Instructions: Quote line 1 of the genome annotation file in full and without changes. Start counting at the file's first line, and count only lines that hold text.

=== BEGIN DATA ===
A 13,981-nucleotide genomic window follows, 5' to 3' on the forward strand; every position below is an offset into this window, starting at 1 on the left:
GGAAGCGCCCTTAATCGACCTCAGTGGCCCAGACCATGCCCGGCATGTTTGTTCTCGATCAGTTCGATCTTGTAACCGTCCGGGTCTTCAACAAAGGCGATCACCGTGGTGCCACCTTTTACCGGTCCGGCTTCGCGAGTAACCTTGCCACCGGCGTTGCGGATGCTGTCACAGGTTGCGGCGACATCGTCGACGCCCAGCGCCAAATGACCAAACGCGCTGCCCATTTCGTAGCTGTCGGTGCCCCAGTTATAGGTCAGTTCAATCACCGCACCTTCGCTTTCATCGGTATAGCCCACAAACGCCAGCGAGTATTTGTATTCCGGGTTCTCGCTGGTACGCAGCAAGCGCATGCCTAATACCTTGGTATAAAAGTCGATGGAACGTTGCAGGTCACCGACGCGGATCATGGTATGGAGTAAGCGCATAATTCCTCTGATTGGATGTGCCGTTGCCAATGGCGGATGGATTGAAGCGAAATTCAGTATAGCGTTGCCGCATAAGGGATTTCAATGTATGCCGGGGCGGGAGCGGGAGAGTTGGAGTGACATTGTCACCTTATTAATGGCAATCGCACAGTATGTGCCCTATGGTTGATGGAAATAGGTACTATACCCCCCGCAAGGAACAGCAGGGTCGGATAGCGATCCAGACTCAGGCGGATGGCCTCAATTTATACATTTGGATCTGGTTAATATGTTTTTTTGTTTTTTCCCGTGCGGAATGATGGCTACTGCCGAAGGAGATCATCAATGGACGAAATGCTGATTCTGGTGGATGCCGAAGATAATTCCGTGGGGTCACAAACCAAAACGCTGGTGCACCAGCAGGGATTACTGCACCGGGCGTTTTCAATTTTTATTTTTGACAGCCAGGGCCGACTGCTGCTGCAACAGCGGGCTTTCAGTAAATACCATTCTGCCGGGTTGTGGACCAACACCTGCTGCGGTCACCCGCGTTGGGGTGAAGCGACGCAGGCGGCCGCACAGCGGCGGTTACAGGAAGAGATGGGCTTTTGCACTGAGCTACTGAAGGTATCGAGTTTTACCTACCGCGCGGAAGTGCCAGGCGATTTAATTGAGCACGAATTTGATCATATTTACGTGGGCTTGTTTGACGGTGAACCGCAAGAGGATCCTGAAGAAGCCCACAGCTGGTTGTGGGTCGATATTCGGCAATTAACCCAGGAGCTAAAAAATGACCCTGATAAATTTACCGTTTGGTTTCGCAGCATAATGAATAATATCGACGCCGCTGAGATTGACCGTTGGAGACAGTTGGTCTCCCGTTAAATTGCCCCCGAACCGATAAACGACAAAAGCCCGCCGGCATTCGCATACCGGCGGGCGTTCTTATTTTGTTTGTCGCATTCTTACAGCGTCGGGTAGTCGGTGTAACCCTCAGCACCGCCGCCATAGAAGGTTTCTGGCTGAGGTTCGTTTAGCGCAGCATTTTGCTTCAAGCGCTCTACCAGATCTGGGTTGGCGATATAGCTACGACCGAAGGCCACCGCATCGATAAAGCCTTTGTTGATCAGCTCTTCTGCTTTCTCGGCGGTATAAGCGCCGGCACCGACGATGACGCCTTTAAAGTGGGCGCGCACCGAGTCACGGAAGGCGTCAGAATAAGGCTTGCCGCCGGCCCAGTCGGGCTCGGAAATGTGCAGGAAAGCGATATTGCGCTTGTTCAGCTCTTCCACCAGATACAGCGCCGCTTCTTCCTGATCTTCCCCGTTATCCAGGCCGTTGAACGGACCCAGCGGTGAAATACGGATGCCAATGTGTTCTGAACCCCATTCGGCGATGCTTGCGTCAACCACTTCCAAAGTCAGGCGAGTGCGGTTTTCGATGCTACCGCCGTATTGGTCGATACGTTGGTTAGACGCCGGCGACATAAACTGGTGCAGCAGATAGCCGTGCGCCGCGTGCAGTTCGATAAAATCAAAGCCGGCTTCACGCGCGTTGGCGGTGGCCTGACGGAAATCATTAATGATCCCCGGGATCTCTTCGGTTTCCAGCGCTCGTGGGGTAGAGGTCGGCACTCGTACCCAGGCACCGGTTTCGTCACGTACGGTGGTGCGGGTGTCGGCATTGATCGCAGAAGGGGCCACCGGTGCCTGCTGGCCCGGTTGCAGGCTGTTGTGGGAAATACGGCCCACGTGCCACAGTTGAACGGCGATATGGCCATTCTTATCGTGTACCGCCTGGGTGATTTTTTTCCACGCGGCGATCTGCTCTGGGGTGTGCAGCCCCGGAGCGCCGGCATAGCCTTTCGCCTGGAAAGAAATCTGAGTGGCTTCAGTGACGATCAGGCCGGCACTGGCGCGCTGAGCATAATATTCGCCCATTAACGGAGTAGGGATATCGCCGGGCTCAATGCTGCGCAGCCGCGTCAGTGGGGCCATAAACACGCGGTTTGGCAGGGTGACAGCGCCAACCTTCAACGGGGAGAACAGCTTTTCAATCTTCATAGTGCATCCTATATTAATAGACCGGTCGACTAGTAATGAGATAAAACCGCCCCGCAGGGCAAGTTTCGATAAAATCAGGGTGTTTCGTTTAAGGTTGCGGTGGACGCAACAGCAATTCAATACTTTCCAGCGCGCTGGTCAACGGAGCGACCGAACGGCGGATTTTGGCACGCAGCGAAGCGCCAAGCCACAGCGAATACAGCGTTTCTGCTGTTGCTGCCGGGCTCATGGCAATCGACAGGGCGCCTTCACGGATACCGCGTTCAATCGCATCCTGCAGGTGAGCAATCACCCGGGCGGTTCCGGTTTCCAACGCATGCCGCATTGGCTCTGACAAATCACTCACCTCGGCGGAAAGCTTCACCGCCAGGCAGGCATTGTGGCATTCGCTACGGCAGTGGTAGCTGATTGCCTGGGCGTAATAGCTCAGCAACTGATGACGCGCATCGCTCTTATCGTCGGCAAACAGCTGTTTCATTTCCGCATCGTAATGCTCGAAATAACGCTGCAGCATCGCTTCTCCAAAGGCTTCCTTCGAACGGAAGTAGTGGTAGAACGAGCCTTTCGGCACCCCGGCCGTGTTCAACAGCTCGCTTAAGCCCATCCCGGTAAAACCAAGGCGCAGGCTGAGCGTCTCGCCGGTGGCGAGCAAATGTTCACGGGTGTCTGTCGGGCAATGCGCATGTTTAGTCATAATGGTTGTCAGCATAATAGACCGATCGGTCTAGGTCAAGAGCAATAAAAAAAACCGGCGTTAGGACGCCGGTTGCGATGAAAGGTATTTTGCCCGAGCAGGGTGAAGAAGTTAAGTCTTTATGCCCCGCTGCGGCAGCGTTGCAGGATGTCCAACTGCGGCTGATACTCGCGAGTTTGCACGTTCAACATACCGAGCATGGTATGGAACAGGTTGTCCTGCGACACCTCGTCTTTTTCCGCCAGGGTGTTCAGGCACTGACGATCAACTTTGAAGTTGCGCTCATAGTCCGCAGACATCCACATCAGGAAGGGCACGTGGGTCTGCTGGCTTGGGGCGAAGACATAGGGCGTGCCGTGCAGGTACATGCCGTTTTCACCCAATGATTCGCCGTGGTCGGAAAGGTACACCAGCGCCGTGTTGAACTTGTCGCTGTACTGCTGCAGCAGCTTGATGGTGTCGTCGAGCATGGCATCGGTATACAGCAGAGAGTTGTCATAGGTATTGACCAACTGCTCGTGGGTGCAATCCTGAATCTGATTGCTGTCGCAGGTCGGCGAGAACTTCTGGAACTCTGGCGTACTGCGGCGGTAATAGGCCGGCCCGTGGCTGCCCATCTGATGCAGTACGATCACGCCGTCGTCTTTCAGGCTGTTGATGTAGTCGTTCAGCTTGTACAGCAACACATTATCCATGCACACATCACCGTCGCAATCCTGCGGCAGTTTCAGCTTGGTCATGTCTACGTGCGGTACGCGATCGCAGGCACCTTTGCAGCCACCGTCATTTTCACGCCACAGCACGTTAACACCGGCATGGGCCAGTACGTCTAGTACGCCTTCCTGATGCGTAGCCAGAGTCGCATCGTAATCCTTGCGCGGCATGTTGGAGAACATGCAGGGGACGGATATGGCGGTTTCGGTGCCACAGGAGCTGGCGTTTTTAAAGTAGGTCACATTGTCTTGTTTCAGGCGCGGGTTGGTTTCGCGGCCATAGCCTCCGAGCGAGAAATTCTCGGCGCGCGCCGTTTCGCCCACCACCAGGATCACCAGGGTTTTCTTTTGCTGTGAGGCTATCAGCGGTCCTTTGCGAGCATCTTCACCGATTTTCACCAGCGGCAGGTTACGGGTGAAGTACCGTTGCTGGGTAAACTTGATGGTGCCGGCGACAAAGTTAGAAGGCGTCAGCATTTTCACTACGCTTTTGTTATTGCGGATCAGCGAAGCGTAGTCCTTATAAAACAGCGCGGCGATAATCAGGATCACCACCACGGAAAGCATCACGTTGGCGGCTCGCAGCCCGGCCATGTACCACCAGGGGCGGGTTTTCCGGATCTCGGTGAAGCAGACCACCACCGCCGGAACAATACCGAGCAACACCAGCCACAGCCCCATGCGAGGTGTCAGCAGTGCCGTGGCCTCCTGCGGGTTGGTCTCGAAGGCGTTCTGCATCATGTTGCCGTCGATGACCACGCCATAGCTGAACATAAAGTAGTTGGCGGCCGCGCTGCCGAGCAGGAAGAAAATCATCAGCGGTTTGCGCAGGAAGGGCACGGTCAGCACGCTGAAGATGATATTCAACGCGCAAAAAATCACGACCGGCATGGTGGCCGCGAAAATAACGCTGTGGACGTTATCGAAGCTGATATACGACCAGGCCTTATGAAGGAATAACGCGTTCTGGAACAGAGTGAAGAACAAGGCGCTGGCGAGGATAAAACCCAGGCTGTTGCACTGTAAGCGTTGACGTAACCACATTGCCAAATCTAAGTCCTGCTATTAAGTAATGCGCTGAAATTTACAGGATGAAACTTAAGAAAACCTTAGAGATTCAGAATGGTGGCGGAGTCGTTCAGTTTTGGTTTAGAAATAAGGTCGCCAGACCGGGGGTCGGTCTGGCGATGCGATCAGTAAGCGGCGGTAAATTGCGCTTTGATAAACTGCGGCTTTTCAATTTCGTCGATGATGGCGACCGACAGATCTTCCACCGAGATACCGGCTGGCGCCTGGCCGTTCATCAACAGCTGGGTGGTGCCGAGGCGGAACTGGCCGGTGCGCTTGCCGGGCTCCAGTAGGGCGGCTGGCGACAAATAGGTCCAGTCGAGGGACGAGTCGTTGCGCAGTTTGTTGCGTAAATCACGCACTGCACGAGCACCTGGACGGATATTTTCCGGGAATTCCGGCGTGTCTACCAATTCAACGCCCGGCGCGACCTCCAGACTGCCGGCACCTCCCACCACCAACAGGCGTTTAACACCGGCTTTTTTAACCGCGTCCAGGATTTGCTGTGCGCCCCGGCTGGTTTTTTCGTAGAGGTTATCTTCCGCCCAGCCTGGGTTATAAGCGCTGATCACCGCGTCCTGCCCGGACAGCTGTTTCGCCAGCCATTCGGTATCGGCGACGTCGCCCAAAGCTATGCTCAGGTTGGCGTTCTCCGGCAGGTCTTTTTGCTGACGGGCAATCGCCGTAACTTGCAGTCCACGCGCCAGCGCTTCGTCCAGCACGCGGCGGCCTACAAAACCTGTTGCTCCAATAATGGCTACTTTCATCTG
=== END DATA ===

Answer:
A 13,981-nucleotide genomic window follows, 5' to 3' on the forward strand; every position below is an offset into this window, starting at 1 on the left: